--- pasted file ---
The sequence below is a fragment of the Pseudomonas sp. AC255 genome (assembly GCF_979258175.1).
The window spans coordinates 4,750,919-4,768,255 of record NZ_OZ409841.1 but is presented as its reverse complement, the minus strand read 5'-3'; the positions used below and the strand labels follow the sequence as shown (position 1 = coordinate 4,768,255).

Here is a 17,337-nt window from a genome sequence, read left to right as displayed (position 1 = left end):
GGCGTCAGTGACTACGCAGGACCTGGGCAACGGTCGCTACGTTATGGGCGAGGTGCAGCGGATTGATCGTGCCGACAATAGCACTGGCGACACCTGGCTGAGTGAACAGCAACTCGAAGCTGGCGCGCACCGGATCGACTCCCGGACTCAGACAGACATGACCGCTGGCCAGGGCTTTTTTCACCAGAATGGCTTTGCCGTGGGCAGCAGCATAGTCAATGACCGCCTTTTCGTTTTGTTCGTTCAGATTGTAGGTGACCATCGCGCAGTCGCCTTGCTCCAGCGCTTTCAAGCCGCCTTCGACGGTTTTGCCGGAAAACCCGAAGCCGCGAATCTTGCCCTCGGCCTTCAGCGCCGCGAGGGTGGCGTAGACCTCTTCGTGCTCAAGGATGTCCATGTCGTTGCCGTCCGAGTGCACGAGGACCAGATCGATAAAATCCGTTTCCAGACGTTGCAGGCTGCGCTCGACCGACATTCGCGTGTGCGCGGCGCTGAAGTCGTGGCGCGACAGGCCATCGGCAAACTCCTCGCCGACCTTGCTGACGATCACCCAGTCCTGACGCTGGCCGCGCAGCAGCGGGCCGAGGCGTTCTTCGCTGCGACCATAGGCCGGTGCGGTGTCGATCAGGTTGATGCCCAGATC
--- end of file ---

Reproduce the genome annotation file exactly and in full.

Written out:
The sequence below is a fragment of the Pseudomonas sp. AC255 genome (assembly GCF_979258175.1).
The window spans coordinates 4,750,919-4,768,255 of record NZ_OZ409841.1 but is presented as its reverse complement, the minus strand read 5'-3'; the positions used below and the strand labels follow the sequence as shown (position 1 = coordinate 4,768,255).

Here is a 17,337-nt window from a genome sequence, read left to right as displayed (position 1 = left end):
GGCGTCAGTGACTACGCAGGACCTGGGCAACGGTCGCTACGTTATGGGCGAGGTGCAGCGGATTGATCGTGCCGACAATAGCACTGGCGACACCTGGCTGAGTGAACAGCAACTCGAAGCTGGCGCGCACCGGATCGACTCCCGGACTCAGACAGACATGACCGCTGGCCAGGGCTTTTTTCACCAGAATGGCTTTGCCGTGGGCAGCAGCATAGTCAATGACCGCCTTTTCGTTTTGTTCGTTCAGATTGTAGGTGACCATCGCGCAGTCGCCTTGCTCCAGCGCTTTCAAGCCGCCTTCGACGGTTTTGCCGGAAAACCCGAAGCCGCGAATCTTGCCCTCGGCCTTCAGCGCCGCGAGGGTGGCGTAGACCTCTTCGTGCTCAAGGATGTCCATGTCGTTGCCGTCCGAGTGCACGAGGACCAGATCGATAAAATCCGTTTCCAGACGTTGCAGGCTGCGCTCGACCGACATTCGCGTGTGCGCGGCGCTGAAGTCGTGGCGCGACAGGCCATCGGCAAACTCCTCGCCGACCTTGCTGACGATCACCCAGTCCTGACGCTGGCCGCGCAGCAGCGGGCCGAGGCGTTCTTCGCTGCGACCATAGGCCGGTGCGGTGTCGATCAGGTTGATGCCCAGATC